Administrative law – Judicial review – Appeals – Jurisdiction – Standard of review – Correctness

Business Development Bank of Canada v. Astoria Organic Matters Ltd., [2019] O.J. No. 1742, 2019 ONCA 269, Ontario Court of Appeal, April 8, 2019, K.N. Feldman, D. Paciocco and B. Zarnett JJ.A.

Astoria filed for bankruptcy under the Bankruptcy and Insolvency Act, R.S.C. 1985, c. B-3 (the “BIA”). A receiver was appointed. The receivership order included a “leave to sue” provision, requiring written consent of the receiver or leave of the court to commence or continue proceedings against the receiver.

SunGlobal, who acquired assets in a transaction with the receiver, sought permission to sue the receiver under the terms of the receivership order.

SunGlobal’s application for leave was refused. It sought an appeal of that decision. The notice of appeal was timely under the provincial Courts of Justice Act, R.S.O. 1990, c. C. 43 (the “CJA”), which provided for a 30-day time limit, but was late under the BIA, which provided for a 10-day time limit. The issue was the proper appeal route.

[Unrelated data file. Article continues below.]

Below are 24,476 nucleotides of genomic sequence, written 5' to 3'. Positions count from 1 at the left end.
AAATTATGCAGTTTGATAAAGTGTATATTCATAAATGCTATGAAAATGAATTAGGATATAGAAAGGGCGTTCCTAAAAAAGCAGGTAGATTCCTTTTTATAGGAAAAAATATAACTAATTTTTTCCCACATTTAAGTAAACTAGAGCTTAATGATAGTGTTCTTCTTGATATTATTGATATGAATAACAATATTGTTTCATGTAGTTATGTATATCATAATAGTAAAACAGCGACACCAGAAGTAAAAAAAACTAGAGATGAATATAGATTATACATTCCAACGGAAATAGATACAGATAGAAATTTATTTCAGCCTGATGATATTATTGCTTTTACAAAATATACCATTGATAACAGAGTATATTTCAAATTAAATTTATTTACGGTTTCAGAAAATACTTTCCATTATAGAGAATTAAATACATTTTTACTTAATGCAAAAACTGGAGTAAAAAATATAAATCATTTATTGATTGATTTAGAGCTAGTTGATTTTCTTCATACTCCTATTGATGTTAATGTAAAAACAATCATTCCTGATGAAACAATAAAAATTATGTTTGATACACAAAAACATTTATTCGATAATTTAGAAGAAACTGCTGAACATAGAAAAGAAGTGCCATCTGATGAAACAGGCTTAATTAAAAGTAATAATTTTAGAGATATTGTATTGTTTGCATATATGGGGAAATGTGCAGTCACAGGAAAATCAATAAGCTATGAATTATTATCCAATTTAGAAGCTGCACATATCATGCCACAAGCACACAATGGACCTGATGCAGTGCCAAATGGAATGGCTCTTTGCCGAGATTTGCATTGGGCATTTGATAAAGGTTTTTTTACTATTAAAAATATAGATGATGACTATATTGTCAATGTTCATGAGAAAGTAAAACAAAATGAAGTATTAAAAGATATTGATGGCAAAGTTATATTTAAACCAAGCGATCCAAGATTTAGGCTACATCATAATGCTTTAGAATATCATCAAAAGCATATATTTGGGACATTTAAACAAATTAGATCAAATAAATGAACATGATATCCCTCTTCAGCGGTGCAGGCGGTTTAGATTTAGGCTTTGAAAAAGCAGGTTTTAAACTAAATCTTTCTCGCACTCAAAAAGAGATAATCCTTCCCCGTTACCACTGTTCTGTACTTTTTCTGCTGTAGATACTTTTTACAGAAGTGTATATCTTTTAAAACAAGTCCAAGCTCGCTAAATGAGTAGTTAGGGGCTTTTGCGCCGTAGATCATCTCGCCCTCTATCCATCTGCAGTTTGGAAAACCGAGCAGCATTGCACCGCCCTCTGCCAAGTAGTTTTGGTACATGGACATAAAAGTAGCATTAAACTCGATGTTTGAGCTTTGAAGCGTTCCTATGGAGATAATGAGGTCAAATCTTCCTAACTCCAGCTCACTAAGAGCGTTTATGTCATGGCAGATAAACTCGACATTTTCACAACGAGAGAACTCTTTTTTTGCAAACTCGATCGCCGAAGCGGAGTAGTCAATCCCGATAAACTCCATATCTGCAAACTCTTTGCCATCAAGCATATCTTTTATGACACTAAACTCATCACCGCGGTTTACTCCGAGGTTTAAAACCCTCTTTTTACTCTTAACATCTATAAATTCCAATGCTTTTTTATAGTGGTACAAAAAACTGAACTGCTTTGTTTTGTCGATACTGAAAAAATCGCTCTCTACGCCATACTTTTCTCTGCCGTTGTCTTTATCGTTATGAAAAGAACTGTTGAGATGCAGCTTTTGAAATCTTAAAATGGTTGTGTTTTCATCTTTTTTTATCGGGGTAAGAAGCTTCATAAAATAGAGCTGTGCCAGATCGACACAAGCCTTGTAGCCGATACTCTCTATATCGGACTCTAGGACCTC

The Court of Appeal held the question of the proper appeal route turned on whether the leave to sue provision was included in the receivership order pursuant to jurisdiction flowing from the BIA.

The Court concluded the leave to sue provision was authorized by statutory authority under the BIA. It did not matter that the provision is or could also be grounded in powers under the CJA to appoint a receiver. As long as the BIA is one of the sources that authorizes the leave to sue provision, an appeal from an order made under it necessarily implicates the BIA. As a result, the doctrine of paramountcy will prevent the appellant from resorting to the CJA, as the appeal provisions there are in operational conflict with those under the BIA. For that reason, SunGlobal was required to follow the BIA appeal route.

The appeal was dismissed.

This case was first published in the LexisNexis®.